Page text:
Friday, February 7, 2014


(fourth in the TEMERAIRE series)

I enjoyed the very first book in this series and my opinion has only improved with each new installment, rising from like to love and now adoration.

Novik does an admirable job mixing up the conflicts in her alternate history of the Napoleonic Wars. While earlier books focused more on battles and action, EMPIRE OF IVORY’s major conflict revolves around a sudden, inexplicable dragon epidemic.  (Oh, there are still battles and action, too, don’t you worry.) There’s no known cure, the disease is both spreading and claiming dragon lives fast, and it’s vital Napolean not discover this handicap.

Temeraire may very well be the most lovable, endearing, and well-mannered dragon in literature history. I also adore, as I repeat in every review of a book in this series, the relationship between the dragon Temeraire and his human handler Laurence. In terms of loyalty, it rivals many marriages. They’re wholly committed to each other for life and will thoughtfully listen and consider each other’s differing opinions or even take on causes primarily for the sake of the other.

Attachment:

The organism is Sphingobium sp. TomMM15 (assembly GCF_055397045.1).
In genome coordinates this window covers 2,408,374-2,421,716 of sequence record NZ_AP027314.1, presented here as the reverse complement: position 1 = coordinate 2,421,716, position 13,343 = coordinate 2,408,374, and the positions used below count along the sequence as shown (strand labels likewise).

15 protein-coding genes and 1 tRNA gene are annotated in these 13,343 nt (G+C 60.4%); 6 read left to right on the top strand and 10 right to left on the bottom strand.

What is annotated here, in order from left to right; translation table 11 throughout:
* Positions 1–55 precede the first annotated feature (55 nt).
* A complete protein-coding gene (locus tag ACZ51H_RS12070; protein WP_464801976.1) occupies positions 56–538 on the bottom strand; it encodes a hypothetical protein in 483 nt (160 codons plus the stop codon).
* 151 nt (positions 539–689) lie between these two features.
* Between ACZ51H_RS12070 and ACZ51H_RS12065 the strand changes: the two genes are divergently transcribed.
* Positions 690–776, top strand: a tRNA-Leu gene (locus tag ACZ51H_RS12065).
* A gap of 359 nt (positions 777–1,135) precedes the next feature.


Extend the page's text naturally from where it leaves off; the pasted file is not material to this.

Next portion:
Novik’s been spinning a longer, overarching plot thread about dragon rights and that conversation continues in here…still without much concrete progress, I’m afraid. Though dragon treatment certainly isn’t as bad, Temeraire sympathizes with slaves for being perceived and treated as lesser beings. Needless to say, political themes emerge. I couldn’t help nodding along grimly when Laurence’s father, a resolved and active abolitionist, acknowledges that values won’t win people to their cause. Instead they need to flaunt titles of those on their side and throw more lavish parties than the people who support slavery. Wish I could call that political attitude unrealistic.

This book ends on a particular note of peril that has me especially eager for the fifth installment. Temeraire and Laurence now have prominent places in this reader’s heart!

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